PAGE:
Even formatting Strings isn't as simple as you might guess. Yes, you have to put quotes around them to make valid SQL, but if the String contains a quote (like a user named O'Brien) you have to escape that quote in the way your database wants it escaped. This can get to be a real pain, but PreparedStatement takes care of all that tedious stuff.
Hint: Find the method which decrements something, and override it with a method which halves that thing.

But this immediately leads to the question, that code is embedded in a method which does a lot of other stuff unrelated to decrementing or halving. You don't want to duplicate all of that other stuff. So the first step is to fix the code so that decrementing the something is done in a separate method. That makes it easy for the subclass to just override that separate method.

There's also the question of why you have to override DecrementingCarousel by HalvingCarousel. You really shouldn't. A HalvingCarousel is in no way a DecrementingCarousel, since a D--C-- is based on decrementing things and a H--C-- is not. It would be better to have an AbstractCarousel superclass which contains all of the machinery except the bit which modifies a value, and then create the two subclasses D--C-- and H--C--,
3 days ago
If you had used a PreparedStatement, though, you wouldn't have to concern yourself with that sort of details.


First of all: have you confirmed that those lines of code are actually executed?

And do your specifications really require you to use "Brith" for what to me appears to be "Birth"? Sorry, I find that so distracting that I have trouble looking at your code.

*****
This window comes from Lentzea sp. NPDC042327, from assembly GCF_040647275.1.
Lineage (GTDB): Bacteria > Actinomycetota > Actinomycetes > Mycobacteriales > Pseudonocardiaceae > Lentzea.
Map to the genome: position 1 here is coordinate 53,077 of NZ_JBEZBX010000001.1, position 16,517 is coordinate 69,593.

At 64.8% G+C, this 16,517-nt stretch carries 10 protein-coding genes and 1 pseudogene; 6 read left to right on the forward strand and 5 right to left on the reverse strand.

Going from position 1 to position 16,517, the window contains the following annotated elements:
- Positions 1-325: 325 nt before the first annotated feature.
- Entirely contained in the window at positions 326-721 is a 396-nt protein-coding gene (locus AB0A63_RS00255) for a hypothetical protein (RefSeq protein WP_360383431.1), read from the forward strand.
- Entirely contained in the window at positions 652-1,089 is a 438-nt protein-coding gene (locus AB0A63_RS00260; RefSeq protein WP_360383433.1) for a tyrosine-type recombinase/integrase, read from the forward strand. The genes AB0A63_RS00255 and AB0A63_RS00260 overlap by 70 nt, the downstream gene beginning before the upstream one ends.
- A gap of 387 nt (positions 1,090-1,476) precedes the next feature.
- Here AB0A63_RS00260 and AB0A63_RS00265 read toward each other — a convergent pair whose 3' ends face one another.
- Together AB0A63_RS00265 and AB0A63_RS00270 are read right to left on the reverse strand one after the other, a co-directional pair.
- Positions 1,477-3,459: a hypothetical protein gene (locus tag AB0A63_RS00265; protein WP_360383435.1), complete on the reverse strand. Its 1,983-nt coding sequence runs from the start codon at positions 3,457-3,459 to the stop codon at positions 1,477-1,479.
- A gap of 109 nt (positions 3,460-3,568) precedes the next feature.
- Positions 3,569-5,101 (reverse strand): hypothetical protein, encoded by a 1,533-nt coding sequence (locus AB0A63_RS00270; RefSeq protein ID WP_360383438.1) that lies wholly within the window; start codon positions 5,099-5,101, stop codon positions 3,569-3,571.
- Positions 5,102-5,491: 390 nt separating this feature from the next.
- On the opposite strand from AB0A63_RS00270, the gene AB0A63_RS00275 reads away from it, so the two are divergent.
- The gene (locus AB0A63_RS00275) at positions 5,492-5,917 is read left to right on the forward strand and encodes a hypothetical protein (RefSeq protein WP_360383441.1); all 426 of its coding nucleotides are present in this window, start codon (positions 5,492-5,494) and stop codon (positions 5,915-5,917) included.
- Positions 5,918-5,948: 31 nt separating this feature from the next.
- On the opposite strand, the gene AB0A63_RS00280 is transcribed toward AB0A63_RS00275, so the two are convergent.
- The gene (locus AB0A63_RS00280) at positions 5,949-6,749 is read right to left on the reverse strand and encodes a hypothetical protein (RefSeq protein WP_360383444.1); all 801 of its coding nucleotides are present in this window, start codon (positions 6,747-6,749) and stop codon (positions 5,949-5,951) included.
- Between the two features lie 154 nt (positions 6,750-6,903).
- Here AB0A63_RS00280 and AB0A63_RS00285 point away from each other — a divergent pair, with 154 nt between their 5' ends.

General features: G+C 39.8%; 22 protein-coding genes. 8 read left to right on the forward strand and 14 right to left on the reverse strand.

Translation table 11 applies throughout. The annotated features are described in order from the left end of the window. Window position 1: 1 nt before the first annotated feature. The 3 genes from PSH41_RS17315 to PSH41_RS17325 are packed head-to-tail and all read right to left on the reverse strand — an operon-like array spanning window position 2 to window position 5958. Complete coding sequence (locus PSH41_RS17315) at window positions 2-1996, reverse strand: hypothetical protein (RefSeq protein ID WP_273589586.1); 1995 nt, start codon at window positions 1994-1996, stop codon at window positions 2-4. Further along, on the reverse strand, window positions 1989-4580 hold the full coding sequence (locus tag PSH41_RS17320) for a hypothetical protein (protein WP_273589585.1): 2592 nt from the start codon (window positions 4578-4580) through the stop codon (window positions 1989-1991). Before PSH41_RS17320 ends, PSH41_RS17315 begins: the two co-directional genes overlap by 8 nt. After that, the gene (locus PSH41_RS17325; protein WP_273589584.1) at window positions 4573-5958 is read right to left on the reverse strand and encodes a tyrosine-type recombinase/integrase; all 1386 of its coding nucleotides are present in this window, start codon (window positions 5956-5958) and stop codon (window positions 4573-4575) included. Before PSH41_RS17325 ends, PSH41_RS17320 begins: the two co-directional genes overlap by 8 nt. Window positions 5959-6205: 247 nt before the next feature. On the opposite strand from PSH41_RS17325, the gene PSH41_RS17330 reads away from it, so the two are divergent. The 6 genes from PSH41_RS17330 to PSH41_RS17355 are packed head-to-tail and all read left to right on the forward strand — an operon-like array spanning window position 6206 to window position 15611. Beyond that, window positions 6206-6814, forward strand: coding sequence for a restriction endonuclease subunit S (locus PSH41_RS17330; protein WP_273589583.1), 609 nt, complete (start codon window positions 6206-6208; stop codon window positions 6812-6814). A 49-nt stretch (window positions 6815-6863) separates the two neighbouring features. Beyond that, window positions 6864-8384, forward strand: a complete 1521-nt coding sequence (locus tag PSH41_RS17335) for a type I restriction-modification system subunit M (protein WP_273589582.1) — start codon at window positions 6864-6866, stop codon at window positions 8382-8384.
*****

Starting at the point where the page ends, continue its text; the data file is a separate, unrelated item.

1 week ago
You know what version 1 does, and it does what you need. But you aren't sure about version 2. So just use version 1.

Ben Matthew wrote:Raven Reader is good but accepts only RSS FEED URL and not text files..So how to use that app when i have only text files with me....



Your question sounds like "Raven Reader doesn't accept text files. So how do I use it for text files?" Is that actually your question, or have I misinterpreted?
1 month ago

Ben Matthew wrote:Tim, facing mysql workbench installation issues.



If you want to do reverse engineering for MySQL, then don't give up on installing the workbench. Maybe you already searched the web for how to reverse engineer a MySQL database and noticed that the workbench was mentioned frequently. That's because it's the obvious tool to use. In fact in my brief web search I didn't find many other tools mentioned, and the ones I did find are complex and not-free products. So go back and work on those issues.